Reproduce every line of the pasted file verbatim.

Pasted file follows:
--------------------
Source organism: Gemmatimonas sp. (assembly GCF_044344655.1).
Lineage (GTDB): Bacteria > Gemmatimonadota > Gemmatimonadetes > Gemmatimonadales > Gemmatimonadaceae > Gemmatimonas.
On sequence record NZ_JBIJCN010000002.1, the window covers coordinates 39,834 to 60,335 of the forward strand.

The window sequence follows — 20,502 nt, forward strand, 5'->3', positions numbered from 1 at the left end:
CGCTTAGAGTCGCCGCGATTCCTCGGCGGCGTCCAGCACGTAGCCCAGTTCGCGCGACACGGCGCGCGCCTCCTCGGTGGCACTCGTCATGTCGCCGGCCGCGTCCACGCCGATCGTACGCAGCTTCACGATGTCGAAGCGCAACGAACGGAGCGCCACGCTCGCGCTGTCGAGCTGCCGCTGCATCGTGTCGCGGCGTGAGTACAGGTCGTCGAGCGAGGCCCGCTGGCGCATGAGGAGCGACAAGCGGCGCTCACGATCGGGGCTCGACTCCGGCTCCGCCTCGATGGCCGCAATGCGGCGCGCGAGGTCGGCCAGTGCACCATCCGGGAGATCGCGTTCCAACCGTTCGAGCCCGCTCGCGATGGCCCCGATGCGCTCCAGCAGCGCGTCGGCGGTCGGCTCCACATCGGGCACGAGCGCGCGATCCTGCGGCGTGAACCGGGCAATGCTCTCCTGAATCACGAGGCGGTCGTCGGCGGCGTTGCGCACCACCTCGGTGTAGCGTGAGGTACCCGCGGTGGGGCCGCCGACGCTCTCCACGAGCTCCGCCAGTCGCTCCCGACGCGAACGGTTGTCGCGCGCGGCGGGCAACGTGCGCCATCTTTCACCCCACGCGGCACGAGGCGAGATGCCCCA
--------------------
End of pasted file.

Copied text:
Source organism: Gemmatimonas sp. (assembly GCF_044344655.1).
Lineage (GTDB): Bacteria > Gemmatimonadota > Gemmatimonadetes > Gemmatimonadales > Gemmatimonadaceae > Gemmatimonas.
On sequence record NZ_JBIJCN010000002.1, the window covers coordinates 39,834 to 60,335 of the forward strand.

The window sequence follows — 20,502 nt, forward strand, 5'->3', positions numbered from 1 at the left end:
CGCTTAGAGTCGCCGCGATTCCTCGGCGGCGTCCAGCACGTAGCCCAGTTCGCGCGACACGGCGCGCGCCTCCTCGGTGGCACTCGTCATGTCGCCGGCCGCGTCCACGCCGATCGTACGCAGCTTCACGATGTCGAAGCGCAACGAACGGAGCGCCACGCTCGCGCTGTCGAGCTGCCGCTGCATCGTGTCGCGGCGTGAGTACAGGTCGTCGAGCGAGGCCCGCTGGCGCATGAGGAGCGACAAGCGGCGCTCACGATCGGGGCTCGACTCCGGCTCCGCCTCGATGGCCGCAATGCGGCGCGCGAGGTCGGCCAGTGCACCATCCGGGAGATCGCGTTCCAACCGTTCGAGCCCGCTCGCGATGGCCCCGATGCGCTCCAGCAGCGCGTCGGCGGTCGGCTCCACATCGGGCACGAGCGCGCGATCCTGCGGCGTGAACCGGGCAATGCTCTCCTGAATCACGAGGCGGTCGTCGGCGGCGTTGCGCACCACCTCGGTGTAGCGTGAGGTACCCGCGGTGGGGCCGCCGACGCTCTCCACGAGCTCCGCCAGTCGCTCCCGACGCGAACGGTTGTCGCGCGCGGCGGGCAACGTGCGCCATCTTTCACCCCACGCGGCACGAGGCGAGATGCCCCA